Violet Gross
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Have you ever posted to instagram wearing the same outfit twice? OMG NEVER, who would ever do such a shameful crime. Being an “outfit repeater” is not a faux pas…in fact it’s a faux, faux pas and this mentality is having serious effects on our environment! One hundred billion garments are made every year and many aren’t worn more than twice.

In honor of Earth Day this year, Google wants you to pledge to lower your environmental impact and support a circular economy and they have found a way to make repeat fashion appearances sustainably glamorous.

As part of the tech firms ‘Your Plan, Your Planet’ initiative, Google has shed light on the abuse of “disposable fashion”, clothing so inexpensive that people can afford to toss garments after minimal wear and constantly buy new ones. As kids, we were taught how to “Reduce, Reuse, Recycle”, but who decided that only applies to cups and cans? Fashion Friday (#fashionfriday") was created as a way to reduce the constant waste of garments and to create a community of individuals who want to take action. In 3 easy steps you can become consciously fashionable:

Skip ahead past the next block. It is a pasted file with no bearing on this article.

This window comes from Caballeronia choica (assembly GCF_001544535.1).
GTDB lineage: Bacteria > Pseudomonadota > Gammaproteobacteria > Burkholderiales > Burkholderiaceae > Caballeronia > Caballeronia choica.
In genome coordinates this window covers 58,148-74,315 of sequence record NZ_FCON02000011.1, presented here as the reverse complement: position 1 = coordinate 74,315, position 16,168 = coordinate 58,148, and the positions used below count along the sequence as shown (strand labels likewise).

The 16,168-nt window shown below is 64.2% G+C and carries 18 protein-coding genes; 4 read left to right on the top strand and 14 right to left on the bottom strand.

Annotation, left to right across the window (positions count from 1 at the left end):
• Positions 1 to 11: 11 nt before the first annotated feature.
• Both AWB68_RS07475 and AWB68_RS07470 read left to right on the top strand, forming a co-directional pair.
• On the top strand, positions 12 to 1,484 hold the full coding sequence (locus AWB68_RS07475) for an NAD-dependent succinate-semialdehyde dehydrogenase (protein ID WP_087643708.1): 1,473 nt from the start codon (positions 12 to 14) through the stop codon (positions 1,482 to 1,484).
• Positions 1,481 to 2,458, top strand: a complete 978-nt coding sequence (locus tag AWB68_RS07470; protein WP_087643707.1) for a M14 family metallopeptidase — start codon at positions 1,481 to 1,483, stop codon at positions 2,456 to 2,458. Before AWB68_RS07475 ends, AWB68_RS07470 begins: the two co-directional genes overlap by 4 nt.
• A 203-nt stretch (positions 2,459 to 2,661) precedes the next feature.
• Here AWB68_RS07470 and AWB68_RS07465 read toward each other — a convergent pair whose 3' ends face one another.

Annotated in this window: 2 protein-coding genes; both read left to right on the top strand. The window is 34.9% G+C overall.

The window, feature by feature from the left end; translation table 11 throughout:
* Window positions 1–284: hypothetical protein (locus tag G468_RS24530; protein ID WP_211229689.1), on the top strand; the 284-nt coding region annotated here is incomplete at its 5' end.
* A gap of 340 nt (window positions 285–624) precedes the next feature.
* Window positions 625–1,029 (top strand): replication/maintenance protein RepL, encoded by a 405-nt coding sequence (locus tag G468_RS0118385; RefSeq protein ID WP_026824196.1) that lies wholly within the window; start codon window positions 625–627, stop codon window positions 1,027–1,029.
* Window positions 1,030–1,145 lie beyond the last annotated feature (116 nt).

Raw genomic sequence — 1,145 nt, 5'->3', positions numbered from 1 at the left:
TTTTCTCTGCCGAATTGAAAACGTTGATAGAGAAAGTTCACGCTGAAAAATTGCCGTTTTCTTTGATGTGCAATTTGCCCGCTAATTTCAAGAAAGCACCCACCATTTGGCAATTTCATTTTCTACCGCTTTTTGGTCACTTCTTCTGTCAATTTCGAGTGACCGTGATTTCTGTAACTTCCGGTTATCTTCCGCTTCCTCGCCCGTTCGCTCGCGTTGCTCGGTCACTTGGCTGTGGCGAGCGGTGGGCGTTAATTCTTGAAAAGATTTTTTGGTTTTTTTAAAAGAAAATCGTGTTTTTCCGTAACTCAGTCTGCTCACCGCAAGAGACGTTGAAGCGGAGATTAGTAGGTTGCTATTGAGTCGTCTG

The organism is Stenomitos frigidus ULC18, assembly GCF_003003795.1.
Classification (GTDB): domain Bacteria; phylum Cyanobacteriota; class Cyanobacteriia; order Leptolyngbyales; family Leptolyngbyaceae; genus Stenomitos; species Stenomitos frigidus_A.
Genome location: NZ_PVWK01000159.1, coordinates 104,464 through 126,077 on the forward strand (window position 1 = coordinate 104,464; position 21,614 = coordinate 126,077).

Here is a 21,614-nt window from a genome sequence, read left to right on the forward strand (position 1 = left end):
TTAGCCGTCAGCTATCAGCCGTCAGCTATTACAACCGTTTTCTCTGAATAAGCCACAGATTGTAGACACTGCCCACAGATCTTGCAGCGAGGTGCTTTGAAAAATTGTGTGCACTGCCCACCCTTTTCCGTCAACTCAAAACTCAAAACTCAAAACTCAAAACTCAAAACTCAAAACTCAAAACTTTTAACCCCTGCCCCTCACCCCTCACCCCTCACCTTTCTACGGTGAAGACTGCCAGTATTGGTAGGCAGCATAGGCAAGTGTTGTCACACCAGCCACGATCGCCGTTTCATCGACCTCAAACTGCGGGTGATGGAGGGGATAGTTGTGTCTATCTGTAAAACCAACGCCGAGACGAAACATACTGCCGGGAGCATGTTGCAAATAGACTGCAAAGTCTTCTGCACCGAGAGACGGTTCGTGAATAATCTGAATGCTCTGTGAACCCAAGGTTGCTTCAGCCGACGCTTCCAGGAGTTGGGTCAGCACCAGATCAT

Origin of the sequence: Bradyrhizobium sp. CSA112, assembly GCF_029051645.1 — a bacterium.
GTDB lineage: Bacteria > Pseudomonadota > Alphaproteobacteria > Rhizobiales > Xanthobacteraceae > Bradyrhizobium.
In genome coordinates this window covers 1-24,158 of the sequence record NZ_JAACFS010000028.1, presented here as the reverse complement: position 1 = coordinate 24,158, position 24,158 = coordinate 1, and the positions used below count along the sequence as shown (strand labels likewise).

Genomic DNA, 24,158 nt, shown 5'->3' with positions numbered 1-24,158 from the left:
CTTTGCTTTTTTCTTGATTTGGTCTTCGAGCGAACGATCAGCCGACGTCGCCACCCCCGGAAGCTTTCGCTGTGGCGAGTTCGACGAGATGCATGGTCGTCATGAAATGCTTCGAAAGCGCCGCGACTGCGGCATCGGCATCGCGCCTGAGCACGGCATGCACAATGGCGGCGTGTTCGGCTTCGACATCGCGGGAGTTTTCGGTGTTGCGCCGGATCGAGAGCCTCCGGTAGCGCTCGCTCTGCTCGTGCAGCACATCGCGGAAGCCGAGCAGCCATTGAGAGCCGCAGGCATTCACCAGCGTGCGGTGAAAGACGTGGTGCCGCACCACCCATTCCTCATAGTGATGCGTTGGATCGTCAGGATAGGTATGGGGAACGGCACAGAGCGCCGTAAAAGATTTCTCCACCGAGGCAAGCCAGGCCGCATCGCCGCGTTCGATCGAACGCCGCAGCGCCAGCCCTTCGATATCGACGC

1. Reduce

2. Reuse

3. Recycle 

Reduce waste by discovering the many different ways to extend the life cycle of an article of clothing (hello, Tulerie!). Through the ‘Your Plan, Your Planet’ platform you can take the pledge to increase reusability and change climate harming habits. Fashion Friday also allows you to become your own influencer! How? Every Friday wear something that has been sitting in the back of your closet and share it on social media. After wearing it, keep the lifecycle of the garment going by deciding whether you wish to reuse, resell, or give to someone else! Through these simple ways you can reduce your fashion footprint, and start a new trend. I know the Tulerie Team will be taking the pledge! Will you?

To "Nu" Beginnings